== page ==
Sir Stephen Harold Spender CBE (28 February 1909 – 16 July 1995) was an English poet, novelist and essayist who concentrated on themes of social injustice and the class struggle in his work. He was appointed the seventeenth Poet Laureate Consultant in Poetry to the United States Library of Congress in 1965.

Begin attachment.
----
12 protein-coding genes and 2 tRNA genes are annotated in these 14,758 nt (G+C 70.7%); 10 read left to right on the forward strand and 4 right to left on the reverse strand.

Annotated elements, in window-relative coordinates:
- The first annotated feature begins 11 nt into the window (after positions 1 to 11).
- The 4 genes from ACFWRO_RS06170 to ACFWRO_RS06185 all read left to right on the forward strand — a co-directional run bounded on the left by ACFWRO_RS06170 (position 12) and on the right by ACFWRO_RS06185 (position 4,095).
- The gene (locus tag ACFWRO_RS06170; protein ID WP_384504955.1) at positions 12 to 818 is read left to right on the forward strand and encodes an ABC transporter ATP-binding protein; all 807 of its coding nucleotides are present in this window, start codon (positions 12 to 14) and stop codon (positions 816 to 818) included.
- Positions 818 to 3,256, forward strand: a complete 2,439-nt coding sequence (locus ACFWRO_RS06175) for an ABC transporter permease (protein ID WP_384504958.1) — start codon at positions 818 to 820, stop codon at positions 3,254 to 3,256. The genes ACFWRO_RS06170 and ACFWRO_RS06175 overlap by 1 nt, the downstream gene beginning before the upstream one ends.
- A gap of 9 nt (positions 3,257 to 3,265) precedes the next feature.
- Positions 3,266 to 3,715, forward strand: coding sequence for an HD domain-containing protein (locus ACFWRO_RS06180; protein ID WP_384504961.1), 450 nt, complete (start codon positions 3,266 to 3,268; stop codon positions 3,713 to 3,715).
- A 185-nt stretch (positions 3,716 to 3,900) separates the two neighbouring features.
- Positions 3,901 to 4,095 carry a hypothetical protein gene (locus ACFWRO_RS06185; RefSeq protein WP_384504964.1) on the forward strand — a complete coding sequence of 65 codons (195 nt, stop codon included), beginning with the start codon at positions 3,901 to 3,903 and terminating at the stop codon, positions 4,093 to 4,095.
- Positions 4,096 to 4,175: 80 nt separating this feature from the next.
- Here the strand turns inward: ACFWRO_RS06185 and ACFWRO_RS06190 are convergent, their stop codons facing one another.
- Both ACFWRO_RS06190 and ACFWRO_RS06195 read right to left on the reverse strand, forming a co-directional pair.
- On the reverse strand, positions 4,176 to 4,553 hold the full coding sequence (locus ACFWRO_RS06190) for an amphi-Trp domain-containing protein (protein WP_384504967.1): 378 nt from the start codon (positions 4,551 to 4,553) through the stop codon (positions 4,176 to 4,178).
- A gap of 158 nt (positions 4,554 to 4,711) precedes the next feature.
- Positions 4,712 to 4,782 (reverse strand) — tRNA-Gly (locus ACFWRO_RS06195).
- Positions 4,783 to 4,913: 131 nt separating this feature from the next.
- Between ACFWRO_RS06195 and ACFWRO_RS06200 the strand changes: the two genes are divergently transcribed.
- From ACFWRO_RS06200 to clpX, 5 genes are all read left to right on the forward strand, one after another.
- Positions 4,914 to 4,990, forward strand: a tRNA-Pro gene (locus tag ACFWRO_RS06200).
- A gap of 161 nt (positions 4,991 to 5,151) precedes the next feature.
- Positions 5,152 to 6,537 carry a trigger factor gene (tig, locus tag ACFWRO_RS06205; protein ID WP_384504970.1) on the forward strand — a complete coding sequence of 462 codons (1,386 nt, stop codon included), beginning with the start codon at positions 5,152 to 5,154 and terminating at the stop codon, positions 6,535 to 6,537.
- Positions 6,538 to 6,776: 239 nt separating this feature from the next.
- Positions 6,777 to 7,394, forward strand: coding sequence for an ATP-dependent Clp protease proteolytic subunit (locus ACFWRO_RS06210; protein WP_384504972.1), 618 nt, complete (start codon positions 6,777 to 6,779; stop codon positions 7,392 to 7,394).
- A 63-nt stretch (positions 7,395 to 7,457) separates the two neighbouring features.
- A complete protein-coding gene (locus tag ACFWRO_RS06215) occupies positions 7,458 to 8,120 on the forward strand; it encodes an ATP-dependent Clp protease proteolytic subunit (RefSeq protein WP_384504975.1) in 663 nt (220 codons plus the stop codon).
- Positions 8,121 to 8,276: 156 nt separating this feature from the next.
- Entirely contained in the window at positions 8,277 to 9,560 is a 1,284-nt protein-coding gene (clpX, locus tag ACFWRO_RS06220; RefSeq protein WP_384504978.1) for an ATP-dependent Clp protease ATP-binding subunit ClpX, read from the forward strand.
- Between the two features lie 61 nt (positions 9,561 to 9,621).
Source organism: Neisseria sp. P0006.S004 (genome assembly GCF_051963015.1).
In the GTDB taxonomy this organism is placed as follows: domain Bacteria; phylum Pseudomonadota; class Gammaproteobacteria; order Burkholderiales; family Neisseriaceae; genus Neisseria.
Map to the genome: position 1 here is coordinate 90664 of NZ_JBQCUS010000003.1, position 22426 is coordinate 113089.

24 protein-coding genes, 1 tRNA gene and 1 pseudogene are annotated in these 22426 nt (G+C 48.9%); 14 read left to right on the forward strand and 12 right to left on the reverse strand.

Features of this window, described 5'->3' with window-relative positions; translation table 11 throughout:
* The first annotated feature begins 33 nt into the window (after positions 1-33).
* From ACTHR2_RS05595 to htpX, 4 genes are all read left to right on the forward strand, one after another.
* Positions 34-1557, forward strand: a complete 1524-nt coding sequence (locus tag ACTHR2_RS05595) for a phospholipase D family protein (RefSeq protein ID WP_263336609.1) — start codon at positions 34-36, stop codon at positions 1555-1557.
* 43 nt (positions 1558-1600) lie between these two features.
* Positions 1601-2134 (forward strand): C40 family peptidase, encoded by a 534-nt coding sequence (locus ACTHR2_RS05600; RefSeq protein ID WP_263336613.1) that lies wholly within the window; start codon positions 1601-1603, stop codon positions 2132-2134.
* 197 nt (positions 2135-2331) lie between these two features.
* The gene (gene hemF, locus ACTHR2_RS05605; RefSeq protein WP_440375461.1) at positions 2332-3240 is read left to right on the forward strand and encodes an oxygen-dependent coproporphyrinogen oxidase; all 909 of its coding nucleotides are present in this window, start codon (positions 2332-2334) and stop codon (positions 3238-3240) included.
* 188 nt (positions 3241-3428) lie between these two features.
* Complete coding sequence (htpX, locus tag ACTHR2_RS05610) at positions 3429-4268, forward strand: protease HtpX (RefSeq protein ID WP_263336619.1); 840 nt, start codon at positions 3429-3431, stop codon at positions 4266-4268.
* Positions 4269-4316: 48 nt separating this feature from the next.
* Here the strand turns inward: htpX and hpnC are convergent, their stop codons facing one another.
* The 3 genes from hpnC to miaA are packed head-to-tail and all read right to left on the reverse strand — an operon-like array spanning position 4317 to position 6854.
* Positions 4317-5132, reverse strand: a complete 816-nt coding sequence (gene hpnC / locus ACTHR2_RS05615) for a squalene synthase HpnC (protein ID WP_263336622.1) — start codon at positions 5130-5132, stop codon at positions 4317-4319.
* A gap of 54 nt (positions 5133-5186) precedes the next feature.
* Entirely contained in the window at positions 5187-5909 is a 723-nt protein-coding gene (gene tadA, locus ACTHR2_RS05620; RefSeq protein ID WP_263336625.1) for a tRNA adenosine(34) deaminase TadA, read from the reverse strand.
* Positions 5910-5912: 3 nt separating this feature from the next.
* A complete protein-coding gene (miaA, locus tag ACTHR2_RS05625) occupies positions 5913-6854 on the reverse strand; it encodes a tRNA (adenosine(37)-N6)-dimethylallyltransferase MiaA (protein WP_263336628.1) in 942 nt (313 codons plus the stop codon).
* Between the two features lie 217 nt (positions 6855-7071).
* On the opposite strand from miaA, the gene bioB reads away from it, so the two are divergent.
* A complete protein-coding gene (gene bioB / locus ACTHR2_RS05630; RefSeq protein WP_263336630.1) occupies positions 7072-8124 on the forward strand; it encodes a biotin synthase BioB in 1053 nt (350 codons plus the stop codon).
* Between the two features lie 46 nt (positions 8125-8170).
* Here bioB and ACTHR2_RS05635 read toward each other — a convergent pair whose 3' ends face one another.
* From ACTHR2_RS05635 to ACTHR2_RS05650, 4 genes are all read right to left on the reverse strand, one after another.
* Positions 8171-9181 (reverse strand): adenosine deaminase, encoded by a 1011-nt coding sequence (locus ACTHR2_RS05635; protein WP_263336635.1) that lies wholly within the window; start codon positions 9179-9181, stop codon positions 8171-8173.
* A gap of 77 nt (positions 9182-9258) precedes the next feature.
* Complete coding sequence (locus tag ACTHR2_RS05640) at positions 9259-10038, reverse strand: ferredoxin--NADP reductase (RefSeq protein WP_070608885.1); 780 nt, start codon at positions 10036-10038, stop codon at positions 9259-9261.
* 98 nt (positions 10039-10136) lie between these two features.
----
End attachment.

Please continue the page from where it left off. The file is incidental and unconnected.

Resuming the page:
Spender was born in Kensington, London, to journalist Harold Spender and Violet Hilda Schuster, a painter and poet. He went first to Hall School in Hampstead and then at thirteen to Gresham's School, Holt and later Charlecote School in Worthing, but was unhappy there. On the death of his mother he was transferred to University College School (Hampstead), which he later described as "that gentlest of schools." Spender left for Nantes and Lausanne and subsequently went up to University College, Oxford where, in 1973, he was made an honorary fellow. Spender said at various times throughout his life that he never passed an exam, ever. Perhaps his closest friend and the man who had the biggest influence on him was W. H. Auden, who introduced him to Christopher Isherwood. The earliest version of "Poems" written by Auden was hand-printed by Spender. He left Oxford without taking a degree and in 1929 he moved to Hamburg. Isherwood invited him to come to Berlin. Every six months Spender went back to England...
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